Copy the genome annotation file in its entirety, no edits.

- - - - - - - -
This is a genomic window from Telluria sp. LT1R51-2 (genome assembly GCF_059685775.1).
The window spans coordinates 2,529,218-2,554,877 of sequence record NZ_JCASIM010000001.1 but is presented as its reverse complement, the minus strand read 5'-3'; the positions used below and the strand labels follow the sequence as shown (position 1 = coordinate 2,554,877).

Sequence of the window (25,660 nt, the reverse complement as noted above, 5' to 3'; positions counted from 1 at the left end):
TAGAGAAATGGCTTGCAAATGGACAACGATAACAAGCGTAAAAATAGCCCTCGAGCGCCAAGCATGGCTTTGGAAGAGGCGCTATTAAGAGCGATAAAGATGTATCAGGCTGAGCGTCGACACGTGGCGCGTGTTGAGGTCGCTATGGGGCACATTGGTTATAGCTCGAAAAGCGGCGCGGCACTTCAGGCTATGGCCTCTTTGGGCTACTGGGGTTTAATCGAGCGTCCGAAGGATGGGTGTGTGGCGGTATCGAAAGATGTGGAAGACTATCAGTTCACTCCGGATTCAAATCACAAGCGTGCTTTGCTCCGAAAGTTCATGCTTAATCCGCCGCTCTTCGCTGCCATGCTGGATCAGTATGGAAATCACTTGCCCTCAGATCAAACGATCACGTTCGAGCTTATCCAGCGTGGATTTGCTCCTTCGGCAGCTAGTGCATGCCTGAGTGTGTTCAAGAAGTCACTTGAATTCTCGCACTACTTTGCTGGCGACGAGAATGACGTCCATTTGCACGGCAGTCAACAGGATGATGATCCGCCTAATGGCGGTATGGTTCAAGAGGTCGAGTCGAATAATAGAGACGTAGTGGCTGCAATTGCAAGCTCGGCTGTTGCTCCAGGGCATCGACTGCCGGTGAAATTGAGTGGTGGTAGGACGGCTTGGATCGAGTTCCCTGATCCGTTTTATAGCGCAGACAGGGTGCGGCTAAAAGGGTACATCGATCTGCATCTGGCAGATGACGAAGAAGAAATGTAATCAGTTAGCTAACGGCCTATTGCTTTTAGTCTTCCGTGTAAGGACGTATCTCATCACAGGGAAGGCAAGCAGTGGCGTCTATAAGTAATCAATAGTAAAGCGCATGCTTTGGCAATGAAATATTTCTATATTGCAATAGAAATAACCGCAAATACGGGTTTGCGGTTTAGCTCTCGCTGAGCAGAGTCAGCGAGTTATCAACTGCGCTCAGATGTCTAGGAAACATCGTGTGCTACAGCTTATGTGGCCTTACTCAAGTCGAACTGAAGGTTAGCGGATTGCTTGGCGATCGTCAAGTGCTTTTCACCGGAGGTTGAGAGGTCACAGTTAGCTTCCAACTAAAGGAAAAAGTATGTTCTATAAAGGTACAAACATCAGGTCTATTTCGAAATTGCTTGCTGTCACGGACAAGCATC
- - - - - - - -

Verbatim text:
This is a genomic window from Telluria sp. LT1R51-2 (genome assembly GCF_059685775.1).
The window spans coordinates 2,529,218-2,554,877 of sequence record NZ_JCASIM010000001.1 but is presented as its reverse complement, the minus strand read 5'-3'; the positions used below and the strand labels follow the sequence as shown (position 1 = coordinate 2,554,877).

Sequence of the window (25,660 nt, the reverse complement as noted above, 5' to 3'; positions counted from 1 at the left end):
TAGAGAAATGGCTTGCAAATGGACAACGATAACAAGCGTAAAAATAGCCCTCGAGCGCCAAGCATGGCTTTGGAAGAGGCGCTATTAAGAGCGATAAAGATGTATCAGGCTGAGCGTCGACACGTGGCGCGTGTTGAGGTCGCTATGGGGCACATTGGTTATAGCTCGAAAAGCGGCGCGGCACTTCAGGCTATGGCCTCTTTGGGCTACTGGGGTTTAATCGAGCGTCCGAAGGATGGGTGTGTGGCGGTATCGAAAGATGTGGAAGACTATCAGTTCACTCCGGATTCAAATCACAAGCGTGCTTTGCTCCGAAAGTTCATGCTTAATCCGCCGCTCTTCGCTGCCATGCTGGATCAGTATGGAAATCACTTGCCCTCAGATCAAACGATCACGTTCGAGCTTATCCAGCGTGGATTTGCTCCTTCGGCAGCTAGTGCATGCCTGAGTGTGTTCAAGAAGTCACTTGAATTCTCGCACTACTTTGCTGGCGACGAGAATGACGTCCATTTGCACGGCAGTCAACAGGATGATGATCCGCCTAATGGCGGTATGGTTCAAGAGGTCGAGTCGAATAATAGAGACGTAGTGGCTGCAATTGCAAGCTCGGCTGTTGCTCCAGGGCATCGACTGCCGGTGAAATTGAGTGGTGGTAGGACGGCTTGGATCGAGTTCCCTGATCCGTTTTATAGCGCAGACAGGGTGCGGCTAAAAGGGTACATCGATCTGCATCTGGCAGATGACGAAGAAGAAATGTAATCAGTTAGCTAACGGCCTATTGCTTTTAGTCTTCCGTGTAAGGACGTATCTCATCACAGGGAAGGCAAGCAGTGGCGTCTATAAGTAATCAATAGTAAAGCGCATGCTTTGGCAATGAAATATTTCTATATTGCAATAGAAATAACCGCAAATACGGGTTTGCGGTTTAGCTCTCGCTGAGCAGAGTCAGCGAGTTATCAACTGCGCTCAGATGTCTAGGAAACATCGTGTGCTACAGCTTATGTGGCCTTACTCAAGTCGAACTGAAGGTTAGCGGATTGCTTGGCGATCGTCAAGTGCTTTTCACCGGAGGTTGAGAGGTCACAGTTAGCTTCCAACTAAAGGAAAAAGTATGTTCTATAAAGGTACAAACATCAGGTCTATTTCGAAATTGCTTGCTGTCACGGACAAGCATC